Cream the butter, sugar and brown sugar together with a mixer on medium-high speed, until the butter becomes pale in color and fluffy, approx 5~7 min. Scrape the bottom of the bowl once or twice to make sure the butter is creamed throughout. During this time, cut the duck eggs open and scoop out the egg yolks. Make sure you get every last bit of it and it’s ok if some bits of egg whites get into the mix. Crumble with a fork and set aside.
Once butter is properly creamed, add the eggs and vanilla extract. Mix again until light and fluffy. Add the flour mixture now and mix until JUST combined. Scrape the bottom of the bowl once. Then add the salted egg yolks and give it a few turns to evenly incorporate it into the dough. Don’t over-mix it because there should be bits and pieces of it throughout.
I like to refrigerate the cookie dough for at least 30 min before scooping. You could form the cookie dough-ball and freeze it at this point.
Preheat the oven on 360ºF/180ºC.
Scoop out approx 1 tbsp of cookie dough and set on a baking sheet (line with parchment paper). Make sure there is at least 3″/8~10cm of space in between each because you know… kids can get curious…
Bake in the oven for 12~13 min until the edges are slightly browned (if you like your cookies soft in the center, DO NOT over-bake them). Frozen cookie doughs may take a couple min more. Transfer to a cooling rack immediately after they come out of the oven or they will continue to bake on the hot tray. I’d tell you to let them cool but they may disappear before that happens…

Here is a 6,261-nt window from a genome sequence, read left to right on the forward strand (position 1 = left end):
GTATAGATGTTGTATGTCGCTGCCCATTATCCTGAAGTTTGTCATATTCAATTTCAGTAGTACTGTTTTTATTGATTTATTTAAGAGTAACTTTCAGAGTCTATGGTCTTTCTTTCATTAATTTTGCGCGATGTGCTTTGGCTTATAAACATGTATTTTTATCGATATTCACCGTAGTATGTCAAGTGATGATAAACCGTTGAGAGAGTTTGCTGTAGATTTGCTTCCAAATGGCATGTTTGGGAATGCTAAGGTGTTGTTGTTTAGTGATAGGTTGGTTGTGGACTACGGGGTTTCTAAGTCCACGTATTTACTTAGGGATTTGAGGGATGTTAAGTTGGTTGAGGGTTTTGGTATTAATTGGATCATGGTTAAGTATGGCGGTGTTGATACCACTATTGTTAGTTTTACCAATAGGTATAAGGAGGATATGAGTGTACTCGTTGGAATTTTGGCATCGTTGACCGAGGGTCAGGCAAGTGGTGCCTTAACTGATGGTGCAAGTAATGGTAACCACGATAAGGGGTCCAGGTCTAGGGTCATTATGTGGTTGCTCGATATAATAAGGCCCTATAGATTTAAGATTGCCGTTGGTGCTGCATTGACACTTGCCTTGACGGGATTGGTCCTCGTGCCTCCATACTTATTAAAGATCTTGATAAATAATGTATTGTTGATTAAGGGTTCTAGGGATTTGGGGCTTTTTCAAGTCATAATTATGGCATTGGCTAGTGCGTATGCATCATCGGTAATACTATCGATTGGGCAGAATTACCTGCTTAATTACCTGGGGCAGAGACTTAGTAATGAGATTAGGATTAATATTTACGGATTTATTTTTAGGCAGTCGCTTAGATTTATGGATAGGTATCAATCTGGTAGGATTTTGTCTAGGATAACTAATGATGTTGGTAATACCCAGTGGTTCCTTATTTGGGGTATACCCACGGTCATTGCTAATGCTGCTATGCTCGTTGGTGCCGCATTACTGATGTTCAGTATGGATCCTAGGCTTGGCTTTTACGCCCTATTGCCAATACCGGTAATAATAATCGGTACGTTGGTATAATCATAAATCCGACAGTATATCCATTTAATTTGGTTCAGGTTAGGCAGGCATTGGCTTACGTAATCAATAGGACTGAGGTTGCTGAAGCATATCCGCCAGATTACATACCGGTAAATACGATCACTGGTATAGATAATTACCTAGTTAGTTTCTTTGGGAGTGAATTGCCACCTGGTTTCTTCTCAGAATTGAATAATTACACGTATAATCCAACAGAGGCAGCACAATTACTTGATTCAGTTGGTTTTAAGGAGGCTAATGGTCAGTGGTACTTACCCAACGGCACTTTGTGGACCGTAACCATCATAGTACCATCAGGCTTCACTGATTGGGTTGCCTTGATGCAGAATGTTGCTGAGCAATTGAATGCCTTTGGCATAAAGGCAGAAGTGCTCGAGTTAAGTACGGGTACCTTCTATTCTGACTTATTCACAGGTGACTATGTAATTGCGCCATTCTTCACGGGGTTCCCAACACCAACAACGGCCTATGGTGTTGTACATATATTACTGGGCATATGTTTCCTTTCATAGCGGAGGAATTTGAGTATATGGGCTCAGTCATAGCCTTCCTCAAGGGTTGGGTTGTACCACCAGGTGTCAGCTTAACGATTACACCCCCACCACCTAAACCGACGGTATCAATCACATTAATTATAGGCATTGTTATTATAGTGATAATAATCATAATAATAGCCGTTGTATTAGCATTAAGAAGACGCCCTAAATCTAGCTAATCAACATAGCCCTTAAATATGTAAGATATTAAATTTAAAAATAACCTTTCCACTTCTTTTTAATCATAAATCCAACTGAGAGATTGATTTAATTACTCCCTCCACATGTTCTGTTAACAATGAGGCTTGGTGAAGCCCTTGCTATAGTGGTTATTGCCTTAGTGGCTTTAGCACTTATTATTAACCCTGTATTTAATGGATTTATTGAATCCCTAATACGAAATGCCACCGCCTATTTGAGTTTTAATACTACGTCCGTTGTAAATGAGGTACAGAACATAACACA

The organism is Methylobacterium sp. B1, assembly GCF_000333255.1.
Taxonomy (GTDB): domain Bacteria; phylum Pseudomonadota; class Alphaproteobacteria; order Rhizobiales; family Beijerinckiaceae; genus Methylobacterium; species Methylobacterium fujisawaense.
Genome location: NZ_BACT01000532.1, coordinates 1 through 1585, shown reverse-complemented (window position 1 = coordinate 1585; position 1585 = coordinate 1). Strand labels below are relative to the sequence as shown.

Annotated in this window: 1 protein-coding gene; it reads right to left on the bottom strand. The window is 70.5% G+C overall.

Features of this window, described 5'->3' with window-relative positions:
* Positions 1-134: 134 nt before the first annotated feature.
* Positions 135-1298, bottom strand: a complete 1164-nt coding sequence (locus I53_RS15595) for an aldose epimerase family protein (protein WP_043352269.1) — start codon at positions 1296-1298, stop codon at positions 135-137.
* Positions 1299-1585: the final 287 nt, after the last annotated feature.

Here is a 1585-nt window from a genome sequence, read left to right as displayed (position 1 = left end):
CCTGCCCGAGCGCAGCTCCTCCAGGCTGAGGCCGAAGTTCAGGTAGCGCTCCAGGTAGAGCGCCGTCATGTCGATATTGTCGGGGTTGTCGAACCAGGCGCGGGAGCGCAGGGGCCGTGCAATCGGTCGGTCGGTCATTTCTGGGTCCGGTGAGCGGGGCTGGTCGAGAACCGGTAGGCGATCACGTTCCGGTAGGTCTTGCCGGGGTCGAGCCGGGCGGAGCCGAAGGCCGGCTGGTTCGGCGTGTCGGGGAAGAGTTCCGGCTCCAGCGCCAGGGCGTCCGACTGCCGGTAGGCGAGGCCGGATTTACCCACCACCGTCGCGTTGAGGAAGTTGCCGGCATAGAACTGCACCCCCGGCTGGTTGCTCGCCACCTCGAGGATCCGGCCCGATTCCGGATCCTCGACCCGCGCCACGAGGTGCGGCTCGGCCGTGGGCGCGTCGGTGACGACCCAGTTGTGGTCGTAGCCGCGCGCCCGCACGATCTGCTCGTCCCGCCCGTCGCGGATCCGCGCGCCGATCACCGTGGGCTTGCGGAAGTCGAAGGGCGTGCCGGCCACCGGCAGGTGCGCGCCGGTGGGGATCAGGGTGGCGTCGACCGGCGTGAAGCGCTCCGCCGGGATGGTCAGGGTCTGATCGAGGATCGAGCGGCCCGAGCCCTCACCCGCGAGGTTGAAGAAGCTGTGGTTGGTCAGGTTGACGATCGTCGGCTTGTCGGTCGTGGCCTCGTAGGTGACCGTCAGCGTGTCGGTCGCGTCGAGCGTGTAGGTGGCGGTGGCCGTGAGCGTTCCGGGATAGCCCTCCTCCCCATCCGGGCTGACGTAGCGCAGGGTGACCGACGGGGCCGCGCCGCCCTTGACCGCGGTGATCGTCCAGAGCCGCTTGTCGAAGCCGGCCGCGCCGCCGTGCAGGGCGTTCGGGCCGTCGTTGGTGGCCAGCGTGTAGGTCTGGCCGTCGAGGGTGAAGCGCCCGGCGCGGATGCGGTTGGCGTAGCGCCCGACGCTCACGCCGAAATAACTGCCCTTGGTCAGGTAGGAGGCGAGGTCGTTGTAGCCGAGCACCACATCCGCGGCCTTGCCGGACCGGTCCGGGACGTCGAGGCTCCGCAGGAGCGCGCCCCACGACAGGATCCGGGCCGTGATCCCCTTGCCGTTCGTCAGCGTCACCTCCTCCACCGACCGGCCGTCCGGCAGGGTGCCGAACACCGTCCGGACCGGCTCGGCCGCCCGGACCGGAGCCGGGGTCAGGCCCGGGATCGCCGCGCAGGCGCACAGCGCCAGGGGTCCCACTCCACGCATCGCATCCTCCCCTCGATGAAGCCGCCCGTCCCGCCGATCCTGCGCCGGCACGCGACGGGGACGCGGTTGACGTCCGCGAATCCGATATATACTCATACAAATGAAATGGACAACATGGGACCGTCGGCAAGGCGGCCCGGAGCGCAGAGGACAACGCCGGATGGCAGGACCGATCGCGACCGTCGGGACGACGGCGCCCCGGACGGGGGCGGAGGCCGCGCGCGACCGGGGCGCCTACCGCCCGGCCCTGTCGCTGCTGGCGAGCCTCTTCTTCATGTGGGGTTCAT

ToraDecember 19, 2012 at 8:15 PM
Your writing is witty and intelligent. I love snooping around your blog – also for your fabulous photos! So I drool a little and creep around some more! Just wanted to say thank you, and I will continue to be amazed by your blog all the time, also in the coming future! If the world doesn’t end thursday, you know.
Have a wonderful christmas!
Mandy L.December 20, 2012 at 7:42 AM
Hi Tora, thanks for your support. It means a lot to me! If the world is still here on dec 23th, I will keep up the work!
JAYNEJanuary 5, 2013 at 9:22 AM
hi,,may i know how is the taste for this cookies,,
is it good for chinese new year,,
hope to hear from u,,
Mandy L.January 5, 2013 at 2:26 PM
Hi Jayne, this taste very much like a buttery and crispy 奶黃包 if you’ve had it before. OH and it’d be great for CNY of course.
joanneJanuary 24, 2013 at 1:25 AM
Looks like a great recipe. Did you come up with this recipe yourself? How long would I be able to keep these cookies if stored in an airtight container?
Mandy L.January 24, 2013 at 1:51 AM